Most investors need reliable financial advice. The problem is in finding it.
According to the Ripoll Report of 2009, there are about 18,000 financial planners in Australia. The vast majority – perhaps up to 85% - are associated with a major bank or AMP, which means they either work for these organisations or are remunerated by them in some way.
The vertical integration of the industry, where the manufacture of financial products seamlessly slips into the selling of them under the guise of advice, all but ensures you’ll be sold well rather than advised sensibly. The big banks and AMP aren’t good places to fish for advice.
But just because the planner’s office doesn’t sport a Commonwealth Bank logo doesn't guarantee independence. Most major financial planning firms, including Count Financial and IPAC Securities, are either owned by or associated with the big banks. They see them as distribution outlets rather than havens for independent advice. The adverse, systemic influence of rebates and commissions means they too are best avoided.
The Financial Planning Association understands the lack of trust and transparency in the market and is urging the Government to break the nexus between advice and sales. Its 7,500 practising advisors are bound by a code of practice more demanding than current laws but it’s no guarantee of good advice.
What you should really look for are planners free from links to product manufacturers and no commissions or payments of any form from them. You should also think carefully about advisers levying fees as a percentage of your asset base. The Independent Financial Advisers Association of Australia promotes these criteria but in a sign of how laughably compromised the industry has become its has a membership of just 12 planners.
So your best chance of getting good advice is to first ask a planner what company owns their advice licence and whether they or their employer receive any benefits from recommending their products. If they do, walk out.
When you find one not too conflicted, here are six questions to ask them. They aren’t a guarantee of trust or competence but they will increase your chances of getting it.
1. Are they a certified financial planner? – Becoming a qualified planner costs $1500 and takes just eight days. Becoming a certified financial planner – an internationally recognised qualification consisting of four modules, each run over three months – is more demanding. About 5,000 FPA members are CFP-qualified and you’re almost certainly better off with one of them.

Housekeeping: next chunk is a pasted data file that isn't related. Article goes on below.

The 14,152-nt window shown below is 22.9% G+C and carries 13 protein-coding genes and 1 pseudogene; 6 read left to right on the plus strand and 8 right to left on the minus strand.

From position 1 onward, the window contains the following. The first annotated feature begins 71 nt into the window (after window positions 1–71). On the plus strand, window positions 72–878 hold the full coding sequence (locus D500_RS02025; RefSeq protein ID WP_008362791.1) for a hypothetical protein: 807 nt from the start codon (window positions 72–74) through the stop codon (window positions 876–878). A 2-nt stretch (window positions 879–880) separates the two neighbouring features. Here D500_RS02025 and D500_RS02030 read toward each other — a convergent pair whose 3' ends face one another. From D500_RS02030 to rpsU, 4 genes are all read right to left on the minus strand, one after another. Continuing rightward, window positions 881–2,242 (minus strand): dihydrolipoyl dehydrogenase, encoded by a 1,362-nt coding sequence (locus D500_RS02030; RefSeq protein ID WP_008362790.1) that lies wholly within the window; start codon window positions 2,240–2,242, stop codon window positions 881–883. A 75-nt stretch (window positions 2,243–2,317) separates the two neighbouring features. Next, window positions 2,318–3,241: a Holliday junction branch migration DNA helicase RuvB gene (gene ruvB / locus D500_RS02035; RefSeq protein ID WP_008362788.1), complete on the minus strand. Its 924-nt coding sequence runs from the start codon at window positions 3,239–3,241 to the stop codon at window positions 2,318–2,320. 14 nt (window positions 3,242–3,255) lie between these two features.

2. Have you ever recommended a managed agricultural scheme? – Some of these schemes paid advisors fees of 10% or more. If they succumbed to this temptation, no matter how reformed they claim to be, leave immediately.
3. Do you put your clients into your own firm’s funds and products? – If the answer is ‘yes’, ask what steps they’ve taken to source non-conflicted alternatives and minimise the conflicts of interest. If there’s much spluttering and prevarication, there’s your answer.
4. Can you show me your investment portfolio? – Those proffering advice should eat their own cooking so a quick glance at your adviser’s portfolio, even if its just a list of products with percentage allocations, will be informative. If they own vastly dissimilar investments ask them to explain the reasons. If they don’t stack up, go.
5. Do you offer flat fee-for-service pricing? – If the adviser answers ‘no’, their remuneration is very likely tied to product sales in some form or other, making the chances of genuinely independent advice unlikely. Money does an awfully good job of skewing incentives. If the adviser offers a ‘percentage of an asset-based fee’, expect service akin to having your own fund manager. If that’s not the pitch, forget it.
6. Can you show me a sample statement of advice (SOA)? – ASIC’s 2012 shadow shopping of retirement advice revealed that almost 40% of plans reviewed were of poor quality and only 3% ‘good’. A statement of advice should cover budgeting, cash flow projections, a comparison of multiple strategies and a discussion about what you can realistically fund in retirement. If the document lacks clarity or is unnecessarily long, the adviser has missed the point of it and it’s time to leave.
Once you find a good planner and they deliver your SOA, use the same process to acquire a second opinion. The financial planning sector is structured to deliver product sales at the expense of good advice. Your retirement is too important to skimp on finding out whether you’re being suckered.